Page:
The provisional goods and services tax (GST) revenue figures for May 2021 have sprung a pleasant surprise. The revenue of Rs 1, 02, 709 crore is the eighth consecutive month where revenue has crossed the significant Rs 1 lakh crore mark. Though lesser than the record Rs 1.41 lakh crore revenue of the previous month, it is still more than the revenue for the corresponding month of the previous year. Given the fact that as a relaxation measure, taxpayers with a turnover of less than Rs 5 crore have time till the first week of July to file their returns, the actual revenue could increase. To appreciate how good a revenue performance this has been we need to juxtapose the revenue figures with the grim macro-economic data.
The provisional estimates for FY21 GDP suggest a contraction of minus 7.3 percent as compared to 4 percent in 2019-20. India’s GDP contraction is among the worst in the world. The contraction would have been worse—but for the growth of 1.6 percent in the fourth quarter of FY21. Real GDP at constant (2011-12) prices in the year 2020-21 is estimated to be Rs 135.13 lakh crore as against the estimate of GDP for the year 2019-20 of Rs 145.69 lakh crore.
Gross value addition at basic prices has dropped by 6.2 percent in 2020-21. The numbers reflect the impact the pandemic has had on the economy. Barring agriculture and electricity, all other sectors have fared poorly—manufacturing (minus 7.2 percent) construction (minus 8.5 percent) mining (minus 8.5 percent). The manufacturing activity measured by the IHS Markit Purchasing Managers Index dropped from 55.5 to 50.8 points in May, pointing to the weakest pace of expansion in sales, production, and input buying in ten months.
The performance of the service sector, a major contributor to the GDP, has also been poor. The IHS Markit India Services PMI shows a decline to 46.4 in May 2021 from 54.0 in the previous month, and below market expectations of 49. The reading pointed to the first-time contraction in the sector since last September, amid a resurgence of COVID-19 cases.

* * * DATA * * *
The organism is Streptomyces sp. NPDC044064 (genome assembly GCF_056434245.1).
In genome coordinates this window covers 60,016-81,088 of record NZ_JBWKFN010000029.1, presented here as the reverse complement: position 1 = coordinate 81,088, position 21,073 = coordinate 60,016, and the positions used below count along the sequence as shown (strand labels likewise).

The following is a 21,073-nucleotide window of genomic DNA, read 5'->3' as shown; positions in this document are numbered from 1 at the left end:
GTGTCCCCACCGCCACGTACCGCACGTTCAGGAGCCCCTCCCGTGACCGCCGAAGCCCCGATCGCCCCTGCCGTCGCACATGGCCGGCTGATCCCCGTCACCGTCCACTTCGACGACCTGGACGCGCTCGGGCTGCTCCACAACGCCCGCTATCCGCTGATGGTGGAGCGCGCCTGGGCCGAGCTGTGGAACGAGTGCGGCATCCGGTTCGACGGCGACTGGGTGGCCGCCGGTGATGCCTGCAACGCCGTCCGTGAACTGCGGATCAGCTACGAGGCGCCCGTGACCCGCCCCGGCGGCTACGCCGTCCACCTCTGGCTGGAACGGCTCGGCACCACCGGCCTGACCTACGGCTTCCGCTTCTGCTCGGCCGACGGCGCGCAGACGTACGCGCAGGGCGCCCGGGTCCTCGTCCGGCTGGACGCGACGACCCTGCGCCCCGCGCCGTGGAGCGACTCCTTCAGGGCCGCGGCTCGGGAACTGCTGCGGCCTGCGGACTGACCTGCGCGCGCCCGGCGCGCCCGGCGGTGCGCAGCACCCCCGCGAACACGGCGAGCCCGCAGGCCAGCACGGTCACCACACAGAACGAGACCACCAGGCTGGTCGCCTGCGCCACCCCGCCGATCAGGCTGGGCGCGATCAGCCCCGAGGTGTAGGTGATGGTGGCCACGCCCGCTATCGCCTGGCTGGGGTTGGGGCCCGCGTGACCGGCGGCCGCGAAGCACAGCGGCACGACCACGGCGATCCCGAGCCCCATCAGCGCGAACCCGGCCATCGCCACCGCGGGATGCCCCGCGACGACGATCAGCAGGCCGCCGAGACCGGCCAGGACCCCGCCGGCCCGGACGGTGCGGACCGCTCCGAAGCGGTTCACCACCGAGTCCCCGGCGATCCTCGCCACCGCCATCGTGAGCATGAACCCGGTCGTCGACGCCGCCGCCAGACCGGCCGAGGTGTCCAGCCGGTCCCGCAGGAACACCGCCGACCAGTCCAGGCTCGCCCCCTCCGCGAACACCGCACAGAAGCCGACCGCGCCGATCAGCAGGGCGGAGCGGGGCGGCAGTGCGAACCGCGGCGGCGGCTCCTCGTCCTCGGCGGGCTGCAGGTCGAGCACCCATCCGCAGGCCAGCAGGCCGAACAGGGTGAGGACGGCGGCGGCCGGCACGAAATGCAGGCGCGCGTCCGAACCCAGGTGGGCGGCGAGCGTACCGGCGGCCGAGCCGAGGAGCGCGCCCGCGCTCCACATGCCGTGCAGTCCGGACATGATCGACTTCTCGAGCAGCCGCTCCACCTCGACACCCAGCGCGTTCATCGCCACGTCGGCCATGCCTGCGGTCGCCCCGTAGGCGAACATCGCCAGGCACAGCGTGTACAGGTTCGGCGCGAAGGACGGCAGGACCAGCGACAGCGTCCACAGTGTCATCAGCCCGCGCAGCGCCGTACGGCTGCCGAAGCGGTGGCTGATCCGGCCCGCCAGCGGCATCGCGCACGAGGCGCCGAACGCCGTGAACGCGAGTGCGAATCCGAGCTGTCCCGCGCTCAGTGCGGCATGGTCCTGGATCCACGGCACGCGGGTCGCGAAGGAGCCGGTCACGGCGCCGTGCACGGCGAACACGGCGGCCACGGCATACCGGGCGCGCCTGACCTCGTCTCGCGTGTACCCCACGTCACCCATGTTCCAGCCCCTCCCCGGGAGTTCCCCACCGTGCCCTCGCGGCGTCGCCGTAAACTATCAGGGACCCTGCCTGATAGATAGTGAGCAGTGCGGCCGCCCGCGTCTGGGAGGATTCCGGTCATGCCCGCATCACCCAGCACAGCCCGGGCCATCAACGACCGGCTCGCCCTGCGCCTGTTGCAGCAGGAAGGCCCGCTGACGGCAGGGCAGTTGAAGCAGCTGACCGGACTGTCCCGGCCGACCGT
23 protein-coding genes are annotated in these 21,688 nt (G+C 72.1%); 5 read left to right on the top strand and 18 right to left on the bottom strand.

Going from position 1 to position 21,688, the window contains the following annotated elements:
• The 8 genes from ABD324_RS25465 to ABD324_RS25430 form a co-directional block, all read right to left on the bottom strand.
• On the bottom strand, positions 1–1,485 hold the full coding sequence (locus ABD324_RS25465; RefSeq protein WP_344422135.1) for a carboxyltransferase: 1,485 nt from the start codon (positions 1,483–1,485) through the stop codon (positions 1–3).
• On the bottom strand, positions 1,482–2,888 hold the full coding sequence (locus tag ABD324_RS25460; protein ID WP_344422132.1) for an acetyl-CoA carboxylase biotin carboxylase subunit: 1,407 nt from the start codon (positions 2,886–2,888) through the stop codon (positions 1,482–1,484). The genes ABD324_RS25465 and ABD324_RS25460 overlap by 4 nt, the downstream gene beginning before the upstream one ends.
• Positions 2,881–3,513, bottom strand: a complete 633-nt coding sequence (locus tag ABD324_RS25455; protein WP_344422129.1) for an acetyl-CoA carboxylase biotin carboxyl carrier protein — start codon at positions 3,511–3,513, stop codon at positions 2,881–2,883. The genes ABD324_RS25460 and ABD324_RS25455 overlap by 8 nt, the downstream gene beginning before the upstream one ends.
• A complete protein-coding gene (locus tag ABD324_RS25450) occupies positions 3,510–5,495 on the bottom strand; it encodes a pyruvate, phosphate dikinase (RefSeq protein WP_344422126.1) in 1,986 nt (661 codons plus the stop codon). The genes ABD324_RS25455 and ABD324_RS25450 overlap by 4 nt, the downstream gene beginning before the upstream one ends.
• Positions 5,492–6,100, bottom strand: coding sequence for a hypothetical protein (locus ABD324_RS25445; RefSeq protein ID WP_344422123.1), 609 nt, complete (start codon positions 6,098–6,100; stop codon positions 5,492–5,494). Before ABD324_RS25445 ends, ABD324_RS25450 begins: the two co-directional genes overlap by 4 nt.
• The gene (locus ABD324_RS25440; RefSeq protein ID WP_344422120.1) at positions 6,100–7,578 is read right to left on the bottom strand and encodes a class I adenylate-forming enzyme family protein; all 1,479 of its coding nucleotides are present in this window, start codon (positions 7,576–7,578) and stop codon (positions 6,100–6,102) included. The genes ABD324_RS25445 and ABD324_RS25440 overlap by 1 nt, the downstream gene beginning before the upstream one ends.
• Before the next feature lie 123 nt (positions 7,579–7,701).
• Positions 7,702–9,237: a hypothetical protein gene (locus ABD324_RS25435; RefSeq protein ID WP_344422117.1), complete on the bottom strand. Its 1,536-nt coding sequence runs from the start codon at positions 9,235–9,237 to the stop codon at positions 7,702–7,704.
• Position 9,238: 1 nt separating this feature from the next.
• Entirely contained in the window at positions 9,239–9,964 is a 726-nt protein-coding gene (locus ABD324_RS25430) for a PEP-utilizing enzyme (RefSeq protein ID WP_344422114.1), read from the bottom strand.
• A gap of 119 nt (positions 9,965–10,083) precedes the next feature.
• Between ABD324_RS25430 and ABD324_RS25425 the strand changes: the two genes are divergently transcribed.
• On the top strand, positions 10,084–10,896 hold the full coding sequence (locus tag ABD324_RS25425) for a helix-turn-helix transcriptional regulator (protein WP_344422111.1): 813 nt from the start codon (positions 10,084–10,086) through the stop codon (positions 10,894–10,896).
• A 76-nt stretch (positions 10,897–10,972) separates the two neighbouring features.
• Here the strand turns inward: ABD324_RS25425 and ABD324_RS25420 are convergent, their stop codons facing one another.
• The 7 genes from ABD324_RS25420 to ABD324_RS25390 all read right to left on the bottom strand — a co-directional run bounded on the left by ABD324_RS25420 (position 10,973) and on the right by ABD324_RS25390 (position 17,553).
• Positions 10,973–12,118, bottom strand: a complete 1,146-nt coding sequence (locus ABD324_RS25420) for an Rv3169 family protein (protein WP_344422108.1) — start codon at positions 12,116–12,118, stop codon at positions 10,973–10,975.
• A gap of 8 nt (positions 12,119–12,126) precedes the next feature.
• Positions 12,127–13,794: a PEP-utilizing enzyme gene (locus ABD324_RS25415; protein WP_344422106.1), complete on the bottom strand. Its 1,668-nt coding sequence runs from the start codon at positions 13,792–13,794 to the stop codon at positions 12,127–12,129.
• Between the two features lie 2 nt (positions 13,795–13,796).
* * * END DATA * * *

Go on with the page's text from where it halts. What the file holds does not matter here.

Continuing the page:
All this has also meant a steep increase in the unemployment figures. As per CMIE, the unemployment rate for the week ending June 5 was 12.98 percent. The CMIE estimates that more than 15 million jobs were lost in May—the fourth consecutive month of fall in employment. This reflects both urban and rural sectors with the loss of non-farm jobs in April and May 21 being estimated at more than 25 million. What this suggests is that the MSME/SME sectors so critical for the economy have been severely impacted.
The stock markets which represent a tiny sliver of the Indian economy have done well. Though largely driven by FPI, it also represents the fact that mutual funds are becoming major drivers of the markets. CMIE data on new investments shows the aggregate amounted to Rs 5.18 lakh crore—the lowest since FY05.
The GST revenue in major states Maharashtra and Karnataka has seen a steep drop. As per data released in June first week by Karnataka, the GST collection in April went down by 42 percent. The other major source of revenue, the sales tax also witnessed a dip of about 14 percent. This is true across all the major states of the country.
What this has also meant is that the fiscal deficit numbers are bound to be worrying. The budgeted fiscal deficit target of 6.8 percent for FY22 is most likely to be breached. With revenue uncertain and the increasing need to boost expenditure, with disinvestments looking gloomy (Prof. Arvind Panagariya has castigated the poor disinvestment performance and suggested the creation of a separate Ministry of Privatisation) the deficit is as per studies is estimated to go up to 7.5 percent-7.7 percent
FY22 growth estimates have been reduced by economists across the board to single digits—Moody’s to 9.3 percent, CARE Ratings to 8-8.9 percent, SBI Research to 7.9 percent.
A possible explanation for revenues in May doing as well as they did is the increasing compliance and the steady focus on sharing of data amongst agencies across the government and enforcement. Going forward this should continue.
So, while there is cause to celebrate, the prognosis going ahead looks gloomy. The government does have a challenge.
And in all the exuberance we should not lose sight of the fact that the GST revenue of May 2021 is the lowest revenue recorded since September 2020.
—Najib Shah is the former chairman of the Central Board of Indirect Taxes & Customs. The views expressed are personal
Read his other columns here
(Edited by : Ajay Vaishnav)